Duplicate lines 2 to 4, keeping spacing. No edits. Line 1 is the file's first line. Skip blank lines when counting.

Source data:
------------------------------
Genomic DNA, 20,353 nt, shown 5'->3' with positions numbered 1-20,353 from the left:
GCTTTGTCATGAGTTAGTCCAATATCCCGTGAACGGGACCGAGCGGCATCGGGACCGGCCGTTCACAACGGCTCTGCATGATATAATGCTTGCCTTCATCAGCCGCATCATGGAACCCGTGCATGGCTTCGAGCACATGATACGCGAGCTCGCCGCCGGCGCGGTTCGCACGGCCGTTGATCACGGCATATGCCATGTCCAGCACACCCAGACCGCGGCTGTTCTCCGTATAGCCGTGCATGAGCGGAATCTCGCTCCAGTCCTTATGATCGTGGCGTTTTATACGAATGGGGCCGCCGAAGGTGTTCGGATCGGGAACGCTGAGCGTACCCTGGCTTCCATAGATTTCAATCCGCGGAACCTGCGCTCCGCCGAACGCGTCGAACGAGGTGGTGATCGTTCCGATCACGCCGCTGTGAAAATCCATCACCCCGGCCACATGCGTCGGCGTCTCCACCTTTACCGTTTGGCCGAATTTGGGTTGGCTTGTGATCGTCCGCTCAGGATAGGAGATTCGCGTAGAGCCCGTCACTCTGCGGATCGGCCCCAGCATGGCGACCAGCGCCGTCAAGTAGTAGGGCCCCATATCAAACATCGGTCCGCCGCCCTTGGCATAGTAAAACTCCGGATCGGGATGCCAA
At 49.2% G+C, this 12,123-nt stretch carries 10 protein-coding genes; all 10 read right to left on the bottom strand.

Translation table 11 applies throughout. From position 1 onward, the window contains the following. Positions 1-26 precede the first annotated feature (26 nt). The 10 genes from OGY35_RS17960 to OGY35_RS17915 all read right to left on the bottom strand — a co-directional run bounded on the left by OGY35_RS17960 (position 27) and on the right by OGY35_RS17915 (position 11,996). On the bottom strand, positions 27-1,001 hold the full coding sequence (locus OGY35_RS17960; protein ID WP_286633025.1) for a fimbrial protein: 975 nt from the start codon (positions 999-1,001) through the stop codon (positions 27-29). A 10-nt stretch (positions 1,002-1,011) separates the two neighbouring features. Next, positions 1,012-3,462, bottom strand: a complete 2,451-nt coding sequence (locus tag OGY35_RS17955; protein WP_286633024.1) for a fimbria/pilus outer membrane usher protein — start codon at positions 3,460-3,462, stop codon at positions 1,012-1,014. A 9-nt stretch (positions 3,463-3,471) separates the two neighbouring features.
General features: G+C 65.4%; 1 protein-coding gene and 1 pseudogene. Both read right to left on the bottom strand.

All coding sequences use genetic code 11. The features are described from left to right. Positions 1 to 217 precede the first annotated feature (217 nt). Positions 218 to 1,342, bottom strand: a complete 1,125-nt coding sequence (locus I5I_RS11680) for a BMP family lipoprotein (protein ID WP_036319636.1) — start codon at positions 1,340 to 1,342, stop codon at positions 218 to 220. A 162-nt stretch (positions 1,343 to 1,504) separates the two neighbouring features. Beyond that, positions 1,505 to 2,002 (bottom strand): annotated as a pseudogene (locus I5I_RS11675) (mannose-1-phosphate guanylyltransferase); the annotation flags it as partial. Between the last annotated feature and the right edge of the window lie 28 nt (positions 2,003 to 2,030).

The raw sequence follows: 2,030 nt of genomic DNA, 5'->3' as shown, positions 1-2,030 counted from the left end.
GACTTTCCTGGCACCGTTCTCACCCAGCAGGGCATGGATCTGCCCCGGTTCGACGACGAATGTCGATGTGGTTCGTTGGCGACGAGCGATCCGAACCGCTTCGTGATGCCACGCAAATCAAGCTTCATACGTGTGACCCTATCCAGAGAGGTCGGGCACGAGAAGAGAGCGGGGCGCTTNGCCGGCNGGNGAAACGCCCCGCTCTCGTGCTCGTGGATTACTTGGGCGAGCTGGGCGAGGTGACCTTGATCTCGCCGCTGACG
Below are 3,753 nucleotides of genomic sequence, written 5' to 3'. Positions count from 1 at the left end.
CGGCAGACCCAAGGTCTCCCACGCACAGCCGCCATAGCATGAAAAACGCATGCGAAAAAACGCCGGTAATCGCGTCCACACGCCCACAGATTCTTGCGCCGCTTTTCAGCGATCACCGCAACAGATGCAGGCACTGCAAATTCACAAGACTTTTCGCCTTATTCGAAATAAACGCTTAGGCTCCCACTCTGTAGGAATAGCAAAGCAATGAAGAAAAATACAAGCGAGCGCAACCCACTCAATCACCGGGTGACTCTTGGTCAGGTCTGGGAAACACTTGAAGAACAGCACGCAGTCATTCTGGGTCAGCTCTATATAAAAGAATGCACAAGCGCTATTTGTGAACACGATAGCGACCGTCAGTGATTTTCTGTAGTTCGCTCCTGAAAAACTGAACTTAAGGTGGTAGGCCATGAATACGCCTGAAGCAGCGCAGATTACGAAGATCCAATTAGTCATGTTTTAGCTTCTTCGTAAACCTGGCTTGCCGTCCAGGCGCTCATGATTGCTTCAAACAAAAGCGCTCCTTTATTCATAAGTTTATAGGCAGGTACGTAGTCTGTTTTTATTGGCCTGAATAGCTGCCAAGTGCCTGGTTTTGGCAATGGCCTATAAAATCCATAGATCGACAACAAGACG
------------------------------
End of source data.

GCTTTGTCATGAGTTAGTCCAATATCCCGTGAACGGGACCGAGCGGCATCGGGACCGGCCGTTCACAACGGCTCTGCATGATATAATGCTTGCCTTCATCAGCCGCATCATGGAACCCGTGCATGGCTTCGAGCACATGATACGCGAGCTCGCCGCCGGCGCGGTTCGCACGGCCGTTGATCACGGCATATGCCATGTCCAGCACACCCAGACCGCGGCTGTTCTCCGTATAGCCGTGCATGAGCGGAATCTCGCTCCAGTCCTTATGATCGTGGCGTTTTATACGAATGGGGCCGCCGAAGGTGTTCGGATCGGGAACGCTGAGCGTACCCTGGCTTCCATAGATTTCAATCCGCGGAACCTGCGCTCCGCCGAACGCGTCGAACGAGGTGGTGATCGTTCCGATCACGCCGCTGTGAAAATCCATCACCCCGGCCACATGCGTCGGCGTCTCCACCTTTACCGTTTGGCCGAATTTGGGTTGGCTTGTGATCGTCCGCTCAGGATAGGAGATTCGCGTAGAGCCCGTCACTCTGCGGATCGGCCCCAGCATGGCGACCAGCGCCGTCAAGTAGTAGGGCCCCATATCAAACATCGGTCCGCCGCCCTTGGCATAGTAAAACTCCGGATCGGGATGCCAA
At 49.2% G+C, this 12,123-nt stretch carries 10 protein-coding genes; all 10 read right to left on the bottom strand.

Translation table 11 applies throughout. From position 1 onward, the window contains the following. Positions 1-26 precede the first annotated feature (26 nt). The 10 genes from OGY35_RS17960 to OGY35_RS17915 all read right to left on the bottom strand — a co-directional run bounded on the left by OGY35_RS17960 (position 27) and on the right by OGY35_RS17915 (position 11,996). On the bottom strand, positions 27-1,001 hold the full coding sequence (locus OGY35_RS17960; protein ID WP_286633025.1) for a fimbrial protein: 975 nt from the start codon (positions 999-1,001) through the stop codon (positions 27-29). A 10-nt stretch (positions 1,002-1,011) separates the two neighbouring features. Next, positions 1,012-3,462, bottom strand: a complete 2,451-nt coding sequence (locus tag OGY35_RS17955; protein WP_286633024.1) for a fimbria/pilus outer membrane usher protein — start codon at positions 3,460-3,462, stop codon at positions 1,012-1,014. A 9-nt stretch (positions 3,463-3,471) separates the two neighbouring features.